Whether it is to enjoy nice weather, for exercise, walking in a parking lot or commuting to work or school, many residents in New Jersey are pedestrians on a daily basis. While there are many advantages for individuals that walk, such as saving gas or getting exercise, there are several disadvantages. In most cases, pedestrians travel either on or next to roads. This factor alone could lead to serious and even fatal accidents involving pedestrians.
The statistics on pedestrian accidents and resulting injuries provide insight into the times and environments they’re more likely to occur.
According to the National Highway Traffic Safety Association, the majority of weekday pedestrian deaths occur between 4 p.m. and midnight, but most weekend pedestrian fatalities occur between 8 p.m. and 4 a.m.
Owner Liability for Dog Bites
There is a lot of misinformation about the responsibility of dog owners for their pets. However, the New Jersey law is clear. Dog owners have strict liability regarding injuries caused by their dogs. If you or someone you love has been bitten or attacked by a dog, you can hold the owner of that dog responsible for your injuries.
At the law offices of Scura, Wigfield, Heyer & Stevens, LLP, our NJ personal injury attorneys can help you get the full compensation you deserve.
A huge concern of many injured people is feeling wrong about bringing a claim for injuries they sustain as the result of the negligence of another. Some of our clients come into the office and they feel uneasy about pursuing money for personal injury they sustain in an accident. Recovery of money for the negligence of another is a well settled right under our laws. Many times, in not pursuing your just compensation you are only helping insurance companies and hurting your family and yourself.
Many clients want to know whether they should pursue a claim for personal injury and feel uneasy about doing so. It's important to know that you can pursue a claim for personal injury without filing suit or a legal action. In fact, many personal injury cases are settled without a lawsuit of legal action with the insurance company or defendant settling before any case is filed. Unfortunately, because many insurance companies are unreasonable, cases do wind up in a lawsuit or litigation in order to force them to pay.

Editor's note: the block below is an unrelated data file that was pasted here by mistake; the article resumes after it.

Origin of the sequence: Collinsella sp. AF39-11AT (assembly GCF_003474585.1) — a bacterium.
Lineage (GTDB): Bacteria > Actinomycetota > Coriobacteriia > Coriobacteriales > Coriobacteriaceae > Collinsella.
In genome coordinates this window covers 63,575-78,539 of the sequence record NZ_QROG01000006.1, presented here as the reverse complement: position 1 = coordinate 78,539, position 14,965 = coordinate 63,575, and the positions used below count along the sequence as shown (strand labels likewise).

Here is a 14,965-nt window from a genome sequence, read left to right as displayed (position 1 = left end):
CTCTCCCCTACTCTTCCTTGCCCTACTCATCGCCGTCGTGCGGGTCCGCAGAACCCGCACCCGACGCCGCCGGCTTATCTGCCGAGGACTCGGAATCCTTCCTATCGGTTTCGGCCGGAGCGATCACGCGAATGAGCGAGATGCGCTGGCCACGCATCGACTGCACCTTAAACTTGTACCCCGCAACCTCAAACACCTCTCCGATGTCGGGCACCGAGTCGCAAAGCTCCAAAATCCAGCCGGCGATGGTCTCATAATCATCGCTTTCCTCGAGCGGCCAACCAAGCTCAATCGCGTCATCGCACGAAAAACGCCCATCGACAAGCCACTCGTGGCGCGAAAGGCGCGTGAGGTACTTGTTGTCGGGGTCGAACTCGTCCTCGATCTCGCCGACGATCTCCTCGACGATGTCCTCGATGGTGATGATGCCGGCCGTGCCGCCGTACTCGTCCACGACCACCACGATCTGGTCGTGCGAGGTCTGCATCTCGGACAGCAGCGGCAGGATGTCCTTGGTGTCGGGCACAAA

An average of close to six million car accidents occur each year in the United States. The seriousness of accidents ranges from those only involving property damage to those involving serious injury and death. You should always take minimum steps if you are involved in any type of accident. The below list is not complete, but serves as a recommendation from a car accident lawyer of some of the minimum things to do to best protect your rights after a car accident.
On almost a daily basis, residents in New Jersey and elsewhere are considered pedestrians. Whether an individual is walking in a parking lot, traveling by foot on the sidewalk, crossing the street in a crosswalk or walking on the side of the road, he or she is considered a pedestrian no matter how far he or she travels.
Snow is certainly a common feature in New Jersey during the winter months. And while residents are used to encountering snow and ice in their daily commute, these could pose serious risks to individuals. If business owners do not take proper care to address the dangers caused by snow and ice accumulation during the winter months, a serious slip and fall accidentcould occur.
Whether you are traveling down a highway or driving through a suburban neighborhood, you run the risk of being involved in a car accident. If you or a loved one was injured in a car accident that was caused by the negligence of the other driver, you might be entitled to monetary compensation through a personal injury lawsuit.
Whether you realize it or not, most days residents of New Jersey and elsewhere enter the property of others. This could occur when an individual is shopping, dropping of mail, going to a meeting at an office building or even stopping by at a neighbor's house. While the act of entering another's property seems rather routine and relatively safe, this action could cause an individual to encounter serious dangers that could lead to property accidents.